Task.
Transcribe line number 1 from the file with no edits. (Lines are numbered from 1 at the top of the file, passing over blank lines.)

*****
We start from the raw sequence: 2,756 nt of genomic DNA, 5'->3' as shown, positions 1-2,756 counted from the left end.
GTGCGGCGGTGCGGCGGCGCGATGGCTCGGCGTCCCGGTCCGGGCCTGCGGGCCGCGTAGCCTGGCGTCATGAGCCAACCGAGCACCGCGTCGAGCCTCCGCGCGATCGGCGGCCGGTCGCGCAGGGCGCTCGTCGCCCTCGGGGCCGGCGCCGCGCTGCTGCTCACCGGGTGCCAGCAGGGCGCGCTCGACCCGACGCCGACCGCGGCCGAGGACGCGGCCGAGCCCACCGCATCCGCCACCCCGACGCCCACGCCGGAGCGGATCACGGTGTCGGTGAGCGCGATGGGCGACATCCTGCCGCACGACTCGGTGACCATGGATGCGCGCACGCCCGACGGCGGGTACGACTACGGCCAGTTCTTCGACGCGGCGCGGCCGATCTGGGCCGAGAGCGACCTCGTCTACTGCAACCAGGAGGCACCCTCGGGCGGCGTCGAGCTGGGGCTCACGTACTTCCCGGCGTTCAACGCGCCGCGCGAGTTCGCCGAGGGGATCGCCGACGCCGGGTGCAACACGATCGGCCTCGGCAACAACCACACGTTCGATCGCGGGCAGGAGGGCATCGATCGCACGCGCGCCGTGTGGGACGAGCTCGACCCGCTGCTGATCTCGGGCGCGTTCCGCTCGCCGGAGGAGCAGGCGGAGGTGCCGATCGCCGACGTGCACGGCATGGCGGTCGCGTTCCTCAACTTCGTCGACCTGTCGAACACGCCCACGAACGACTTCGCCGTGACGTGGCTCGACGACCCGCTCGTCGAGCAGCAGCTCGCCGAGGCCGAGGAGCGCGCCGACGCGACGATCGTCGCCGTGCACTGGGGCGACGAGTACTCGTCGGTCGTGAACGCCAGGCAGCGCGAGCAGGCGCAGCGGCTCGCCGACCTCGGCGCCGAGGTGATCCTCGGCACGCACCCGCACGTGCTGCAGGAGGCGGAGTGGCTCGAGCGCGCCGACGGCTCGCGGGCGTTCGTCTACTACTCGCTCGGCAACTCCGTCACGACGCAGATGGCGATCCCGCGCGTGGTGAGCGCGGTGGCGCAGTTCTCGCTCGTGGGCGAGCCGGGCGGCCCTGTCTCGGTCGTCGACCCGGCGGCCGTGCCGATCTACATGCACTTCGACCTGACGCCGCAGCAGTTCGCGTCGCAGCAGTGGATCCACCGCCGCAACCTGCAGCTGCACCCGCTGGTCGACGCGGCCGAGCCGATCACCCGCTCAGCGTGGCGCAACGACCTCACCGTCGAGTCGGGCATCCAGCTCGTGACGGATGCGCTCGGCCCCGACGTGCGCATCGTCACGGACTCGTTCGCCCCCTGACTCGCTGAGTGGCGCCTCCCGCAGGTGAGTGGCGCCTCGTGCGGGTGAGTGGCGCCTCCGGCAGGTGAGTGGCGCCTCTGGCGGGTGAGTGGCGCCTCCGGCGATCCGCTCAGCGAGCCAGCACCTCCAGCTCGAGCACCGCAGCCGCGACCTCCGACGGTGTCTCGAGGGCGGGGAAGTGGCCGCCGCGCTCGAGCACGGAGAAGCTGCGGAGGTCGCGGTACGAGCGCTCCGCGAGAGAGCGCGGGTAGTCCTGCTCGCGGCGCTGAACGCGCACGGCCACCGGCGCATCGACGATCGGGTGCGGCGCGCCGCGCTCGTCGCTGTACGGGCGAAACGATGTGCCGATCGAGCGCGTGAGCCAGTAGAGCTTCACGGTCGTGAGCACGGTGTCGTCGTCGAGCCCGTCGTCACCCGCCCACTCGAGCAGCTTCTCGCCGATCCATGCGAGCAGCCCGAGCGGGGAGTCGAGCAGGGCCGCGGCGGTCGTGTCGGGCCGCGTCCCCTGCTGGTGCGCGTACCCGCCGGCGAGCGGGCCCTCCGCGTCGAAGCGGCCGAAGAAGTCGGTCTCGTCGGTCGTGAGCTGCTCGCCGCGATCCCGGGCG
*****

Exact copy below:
We start from the raw sequence: 2,756 nt of genomic DNA, 5'->3' as shown, positions 1-2,756 counted from the left end.